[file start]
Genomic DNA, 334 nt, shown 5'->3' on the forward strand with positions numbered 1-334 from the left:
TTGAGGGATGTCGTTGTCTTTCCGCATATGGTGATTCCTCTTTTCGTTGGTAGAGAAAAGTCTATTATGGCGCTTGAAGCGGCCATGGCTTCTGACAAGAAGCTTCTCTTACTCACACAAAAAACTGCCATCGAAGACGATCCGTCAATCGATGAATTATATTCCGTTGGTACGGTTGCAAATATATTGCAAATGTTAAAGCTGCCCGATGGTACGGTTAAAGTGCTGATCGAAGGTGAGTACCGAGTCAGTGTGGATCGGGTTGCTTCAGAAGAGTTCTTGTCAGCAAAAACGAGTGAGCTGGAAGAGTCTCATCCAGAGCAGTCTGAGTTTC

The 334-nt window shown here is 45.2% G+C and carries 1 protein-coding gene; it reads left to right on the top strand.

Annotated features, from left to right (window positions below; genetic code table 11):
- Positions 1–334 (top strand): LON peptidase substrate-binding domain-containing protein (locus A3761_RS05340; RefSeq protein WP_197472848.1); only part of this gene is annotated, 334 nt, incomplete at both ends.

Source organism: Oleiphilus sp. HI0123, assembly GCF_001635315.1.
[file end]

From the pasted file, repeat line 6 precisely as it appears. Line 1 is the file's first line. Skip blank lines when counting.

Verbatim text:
Source organism: Oleiphilus sp. HI0123, assembly GCF_001635315.1.